Why Quitting My Job At Google Was The Best Decision I've Ever Made
I got the chance to work at the most admired company in the world.
In 2015, it was chosen as the best place to work across North America.
I'm talking about Google.
Since giving birth to the famous search engine in a garage 15 years ago, Google has achieved a tremendous amount of innovation and success.
By expanding to several areas such as phones, maps and even cars, it's always involved in our daily lives.
Not only does it look after the world's population, but Google also takes care of its employees like a big happy family.
It feeds them, treats them and heals them.
Everything is taken care of.
It babysits the little ones and dry cleans your shirt, all while you enjoy a latte with a heart on top made by one of the office baristas.
Basically, Google does everything your mother doesn't do for you anymore.
Why shouldn't it?
Google's employees are the brightest minds of a generation.
They're all graduates of top-tier universities, and they all have unique stories and skill sets.
Every new employee is smarter than the previous one.
At least, that's the plan.
Why ever resign and leave corporate heaven?
The answer is simple: It's about reality and dreams.
First of all, neglecting reality and the outside world leads to misery.
I want a new phone as a company Christmas gift, but get a tablet instead.
The pineapple isn't cut in squares, but in rectangles.
There's no chocolate sprinkle left to my vanilla ice cream
I have to walk to another one of the five office restaurants to get that chocolate cupcake with pink glazing I truthfully love.
When those become your biggest headaches at the office, you've lost track of reality.
When you think it's weird your friends in “normal” companies pay for lunch and don't even have a swimming pool at the office, you're out of reality.
When choosing between steak and lobster for lunch mentally exhausts you, and you're afraid you can't taste the difference anyway, you have a problem.
When you don't smile as your friend happily tells you he or she had a “free ice cream day” at work last month, you have a problem.
We are built to think that more is better.
I lost the taste of life, and few things made me happy.
I got greedy and demanding.
Instead of appreciating how extremely well-off I am, I focused on writing complaints to the chef that the salmon was slightly overcooked and that there was no Coke Zero on my office floor last Wednesday.
I became dependent and afraid of how I would survive in the real world if I left.
Who would feed me?
Make me coffee?
The excess transformed me into a prisoner without a sentence and a prisoner of my own will.
I was free, yet stuck in a golden cage.
In 1963, Martin Luther King Jr. said,
I have a dream.
So do I, and hopefully, so do you.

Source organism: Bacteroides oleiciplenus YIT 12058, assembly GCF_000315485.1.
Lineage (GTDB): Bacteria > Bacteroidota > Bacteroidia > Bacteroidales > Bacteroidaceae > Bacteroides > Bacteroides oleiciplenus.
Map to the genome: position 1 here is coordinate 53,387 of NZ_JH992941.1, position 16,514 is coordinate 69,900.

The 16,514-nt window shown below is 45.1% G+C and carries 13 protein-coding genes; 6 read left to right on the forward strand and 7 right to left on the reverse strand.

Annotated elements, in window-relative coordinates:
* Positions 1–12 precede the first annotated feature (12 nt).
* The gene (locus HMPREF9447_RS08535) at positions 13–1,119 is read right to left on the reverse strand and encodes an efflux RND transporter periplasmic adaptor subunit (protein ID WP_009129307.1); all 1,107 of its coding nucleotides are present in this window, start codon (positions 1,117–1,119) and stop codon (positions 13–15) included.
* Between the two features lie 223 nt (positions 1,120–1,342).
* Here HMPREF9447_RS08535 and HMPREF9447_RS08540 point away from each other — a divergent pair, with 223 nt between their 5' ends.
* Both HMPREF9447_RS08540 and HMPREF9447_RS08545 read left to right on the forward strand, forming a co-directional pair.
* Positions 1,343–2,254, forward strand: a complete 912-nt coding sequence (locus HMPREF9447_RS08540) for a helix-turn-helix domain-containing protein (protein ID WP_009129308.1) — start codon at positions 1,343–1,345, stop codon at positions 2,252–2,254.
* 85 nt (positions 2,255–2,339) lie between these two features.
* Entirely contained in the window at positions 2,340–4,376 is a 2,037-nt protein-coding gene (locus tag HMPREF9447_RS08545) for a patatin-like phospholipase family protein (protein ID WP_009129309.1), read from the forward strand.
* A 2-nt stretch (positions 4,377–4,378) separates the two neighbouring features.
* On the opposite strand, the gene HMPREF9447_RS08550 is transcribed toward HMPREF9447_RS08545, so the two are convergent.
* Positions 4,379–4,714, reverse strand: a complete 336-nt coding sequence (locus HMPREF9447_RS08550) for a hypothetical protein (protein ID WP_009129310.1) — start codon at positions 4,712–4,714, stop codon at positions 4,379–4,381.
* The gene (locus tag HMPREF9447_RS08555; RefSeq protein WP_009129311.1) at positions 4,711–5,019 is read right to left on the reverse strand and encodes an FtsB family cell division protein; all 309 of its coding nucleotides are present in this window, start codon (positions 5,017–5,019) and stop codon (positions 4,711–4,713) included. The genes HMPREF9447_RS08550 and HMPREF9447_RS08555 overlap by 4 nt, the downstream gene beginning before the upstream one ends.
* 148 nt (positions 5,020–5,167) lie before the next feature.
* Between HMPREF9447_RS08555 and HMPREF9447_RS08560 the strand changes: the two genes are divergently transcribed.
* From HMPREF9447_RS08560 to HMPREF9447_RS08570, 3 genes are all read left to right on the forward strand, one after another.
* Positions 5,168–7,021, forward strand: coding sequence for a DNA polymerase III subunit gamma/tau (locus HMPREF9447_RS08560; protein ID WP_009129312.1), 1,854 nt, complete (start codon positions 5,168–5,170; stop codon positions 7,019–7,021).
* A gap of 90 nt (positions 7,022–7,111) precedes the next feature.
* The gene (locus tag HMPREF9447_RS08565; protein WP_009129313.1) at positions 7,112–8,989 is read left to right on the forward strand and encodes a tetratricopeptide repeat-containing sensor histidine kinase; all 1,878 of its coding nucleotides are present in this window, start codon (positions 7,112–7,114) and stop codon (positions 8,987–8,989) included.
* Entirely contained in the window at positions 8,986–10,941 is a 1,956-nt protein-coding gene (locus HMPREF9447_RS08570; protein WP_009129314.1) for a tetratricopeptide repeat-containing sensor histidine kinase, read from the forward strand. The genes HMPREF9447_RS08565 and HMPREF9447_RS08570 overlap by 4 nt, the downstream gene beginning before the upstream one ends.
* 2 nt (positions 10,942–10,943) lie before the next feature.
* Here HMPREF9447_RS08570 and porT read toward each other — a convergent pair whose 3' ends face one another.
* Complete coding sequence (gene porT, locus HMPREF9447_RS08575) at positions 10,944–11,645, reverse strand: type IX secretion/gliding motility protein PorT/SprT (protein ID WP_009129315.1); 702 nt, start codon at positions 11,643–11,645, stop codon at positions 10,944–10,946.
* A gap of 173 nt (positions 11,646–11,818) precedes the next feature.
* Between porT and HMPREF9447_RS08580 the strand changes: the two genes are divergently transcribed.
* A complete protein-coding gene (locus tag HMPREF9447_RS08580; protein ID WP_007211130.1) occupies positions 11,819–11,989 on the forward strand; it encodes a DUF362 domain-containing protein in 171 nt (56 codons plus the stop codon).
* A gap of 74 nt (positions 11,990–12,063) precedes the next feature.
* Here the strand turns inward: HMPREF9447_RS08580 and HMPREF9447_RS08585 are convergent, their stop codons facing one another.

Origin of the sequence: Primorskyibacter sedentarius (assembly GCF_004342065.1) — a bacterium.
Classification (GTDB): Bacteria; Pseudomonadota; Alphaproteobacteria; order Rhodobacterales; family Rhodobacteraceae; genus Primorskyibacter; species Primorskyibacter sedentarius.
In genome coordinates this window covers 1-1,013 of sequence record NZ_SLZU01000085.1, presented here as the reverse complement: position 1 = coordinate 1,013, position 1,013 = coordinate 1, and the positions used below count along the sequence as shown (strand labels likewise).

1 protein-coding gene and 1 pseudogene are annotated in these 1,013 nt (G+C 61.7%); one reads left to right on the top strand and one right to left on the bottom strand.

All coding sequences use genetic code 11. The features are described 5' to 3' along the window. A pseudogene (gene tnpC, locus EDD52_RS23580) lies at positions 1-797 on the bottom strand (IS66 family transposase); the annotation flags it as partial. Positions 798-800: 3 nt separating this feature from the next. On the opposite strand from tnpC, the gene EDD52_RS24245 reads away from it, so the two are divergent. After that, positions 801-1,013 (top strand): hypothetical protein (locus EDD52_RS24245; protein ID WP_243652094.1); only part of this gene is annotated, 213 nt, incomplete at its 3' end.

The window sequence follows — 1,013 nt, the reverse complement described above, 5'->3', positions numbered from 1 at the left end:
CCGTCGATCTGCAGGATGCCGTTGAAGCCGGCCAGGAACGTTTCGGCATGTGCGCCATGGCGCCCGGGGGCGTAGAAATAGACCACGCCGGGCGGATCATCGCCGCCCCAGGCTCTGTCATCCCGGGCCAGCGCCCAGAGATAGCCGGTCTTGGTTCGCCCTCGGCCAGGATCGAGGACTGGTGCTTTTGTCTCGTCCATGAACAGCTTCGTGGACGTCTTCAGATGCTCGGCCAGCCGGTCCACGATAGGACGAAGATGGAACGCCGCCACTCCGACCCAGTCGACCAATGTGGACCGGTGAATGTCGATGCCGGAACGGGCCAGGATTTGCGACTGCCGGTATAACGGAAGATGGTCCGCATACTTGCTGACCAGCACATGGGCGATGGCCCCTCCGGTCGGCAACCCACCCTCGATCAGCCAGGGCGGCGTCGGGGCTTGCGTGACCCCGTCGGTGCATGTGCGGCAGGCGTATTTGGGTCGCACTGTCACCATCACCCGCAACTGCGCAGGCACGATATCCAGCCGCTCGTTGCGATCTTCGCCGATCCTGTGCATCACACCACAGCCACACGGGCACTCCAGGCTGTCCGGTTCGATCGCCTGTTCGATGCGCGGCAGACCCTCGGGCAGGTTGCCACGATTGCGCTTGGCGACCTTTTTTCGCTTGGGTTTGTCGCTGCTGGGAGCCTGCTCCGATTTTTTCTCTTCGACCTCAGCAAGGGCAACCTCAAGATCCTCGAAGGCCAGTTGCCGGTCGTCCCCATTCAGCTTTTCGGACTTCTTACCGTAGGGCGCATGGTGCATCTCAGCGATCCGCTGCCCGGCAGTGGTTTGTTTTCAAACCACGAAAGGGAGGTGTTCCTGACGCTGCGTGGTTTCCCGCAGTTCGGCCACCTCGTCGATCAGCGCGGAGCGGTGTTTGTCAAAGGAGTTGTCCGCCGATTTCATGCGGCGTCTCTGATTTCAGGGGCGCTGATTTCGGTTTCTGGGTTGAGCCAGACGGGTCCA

In my belief, dreams are the essence of our existence.
They push humanity forward.
The future rests in our dreams.
Without them, I wouldn't be where I am today, and the world would not be what it is today.
If you work at Google or any other prosperous company, it's difficult to find time and energy to do other things to fulfill your dreams.
To do that (if they aren't related to your workplace), you need to step outside the walls of the golden cage you live in.
You need to see things from new angles, interact with people with different experiences and realize there is more to explore beyond your desk.
Google and its ecosystem occupied my mind.
It reflected my thinking and work style, so naturally, after working there for two years, I did everything the Google way.
I thought it was everything.
I even believed nobody watched TV anymore since there is YouTube.
I didn't love my job, and I didn't care.
I had my dream, and I didn't want to be a part of the modern factory.
My time as a worker of the digital industrialization had to end.
As Apple founder Steve Jobs said during his commencement speech at Stanford,
[T]he only way to do great work is to love what you do. If you haven't found it yet, keep looking. Don't settle.
So I left, and I started to taste life again.
We should visit grocery stores, make breakfast, eat lunch with others and watch TV.
Leaving my corporate mother pushed me to follow my writing dream.
Now, years later, my publisher has published my debut novel.
Leaving was the best thing that could happen.
I'm thankful for my experience at Google, for everything I learned and for all the people I've met.
But most importantly, I'm thankful it helped me discover what's essential in life.
It made me recognize there is so much more in life than free food and a business card with a cool logo on it.
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